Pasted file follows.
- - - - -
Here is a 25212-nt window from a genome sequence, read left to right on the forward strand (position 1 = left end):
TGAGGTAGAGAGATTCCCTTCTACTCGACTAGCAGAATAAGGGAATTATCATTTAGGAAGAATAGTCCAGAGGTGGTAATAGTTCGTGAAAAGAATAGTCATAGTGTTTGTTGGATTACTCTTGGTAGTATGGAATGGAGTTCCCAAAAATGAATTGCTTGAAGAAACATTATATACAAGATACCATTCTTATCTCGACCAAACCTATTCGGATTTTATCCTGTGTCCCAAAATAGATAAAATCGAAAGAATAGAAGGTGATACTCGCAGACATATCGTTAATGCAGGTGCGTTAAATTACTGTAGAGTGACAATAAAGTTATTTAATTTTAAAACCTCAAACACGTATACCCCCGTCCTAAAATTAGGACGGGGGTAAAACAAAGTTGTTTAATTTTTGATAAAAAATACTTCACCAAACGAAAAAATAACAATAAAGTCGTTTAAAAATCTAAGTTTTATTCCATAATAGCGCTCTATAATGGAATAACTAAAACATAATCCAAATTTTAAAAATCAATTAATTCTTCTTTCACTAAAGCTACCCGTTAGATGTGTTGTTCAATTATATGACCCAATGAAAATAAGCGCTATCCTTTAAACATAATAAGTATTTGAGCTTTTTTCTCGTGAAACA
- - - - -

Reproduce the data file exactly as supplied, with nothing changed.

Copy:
Here is a 25212-nt window from a genome sequence, read left to right on the forward strand (position 1 = left end):
TGAGGTAGAGAGATTCCCTTCTACTCGACTAGCAGAATAAGGGAATTATCATTTAGGAAGAATAGTCCAGAGGTGGTAATAGTTCGTGAAAAGAATAGTCATAGTGTTTGTTGGATTACTCTTGGTAGTATGGAATGGAGTTCCCAAAAATGAATTGCTTGAAGAAACATTATATACAAGATACCATTCTTATCTCGACCAAACCTATTCGGATTTTATCCTGTGTCCCAAAATAGATAAAATCGAAAGAATAGAAGGTGATACTCGCAGACATATCGTTAATGCAGGTGCGTTAAATTACTGTAGAGTGACAATAAAGTTATTTAATTTTAAAACCTCAAACACGTATACCCCCGTCCTAAAATTAGGACGGGGGTAAAACAAAGTTGTTTAATTTTTGATAAAAAATACTTCACCAAACGAAAAAATAACAATAAAGTCGTTTAAAAATCTAAGTTTTATTCCATAATAGCGCTCTATAATGGAATAACTAAAACATAATCCAAATTTTAAAAATCAATTAATTCTTCTTTCACTAAAGCTACCCGTTAGATGTGTTGTTCAATTATATGACCCAATGAAAATAAGCGCTATCCTTTAAACATAATAAGTATTTGAGCTTTTTTCTCGTGAAACA